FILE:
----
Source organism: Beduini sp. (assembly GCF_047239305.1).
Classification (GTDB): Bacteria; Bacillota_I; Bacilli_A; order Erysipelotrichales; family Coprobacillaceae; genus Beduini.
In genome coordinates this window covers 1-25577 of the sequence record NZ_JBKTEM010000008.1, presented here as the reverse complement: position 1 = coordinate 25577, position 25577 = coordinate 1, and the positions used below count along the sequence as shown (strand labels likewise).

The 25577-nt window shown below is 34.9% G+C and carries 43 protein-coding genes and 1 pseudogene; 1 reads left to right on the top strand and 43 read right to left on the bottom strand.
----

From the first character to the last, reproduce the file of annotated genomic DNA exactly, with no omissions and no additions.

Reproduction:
Source organism: Beduini sp. (assembly GCF_047239305.1).
Classification (GTDB): Bacteria; Bacillota_I; Bacilli_A; order Erysipelotrichales; family Coprobacillaceae; genus Beduini.
In genome coordinates this window covers 1-25577 of the sequence record NZ_JBKTEM010000008.1, presented here as the reverse complement: position 1 = coordinate 25577, position 25577 = coordinate 1, and the positions used below count along the sequence as shown (strand labels likewise).

The 25577-nt window shown below is 34.9% G+C and carries 43 protein-coding genes and 1 pseudogene; 1 reads left to right on the top strand and 43 read right to left on the bottom strand.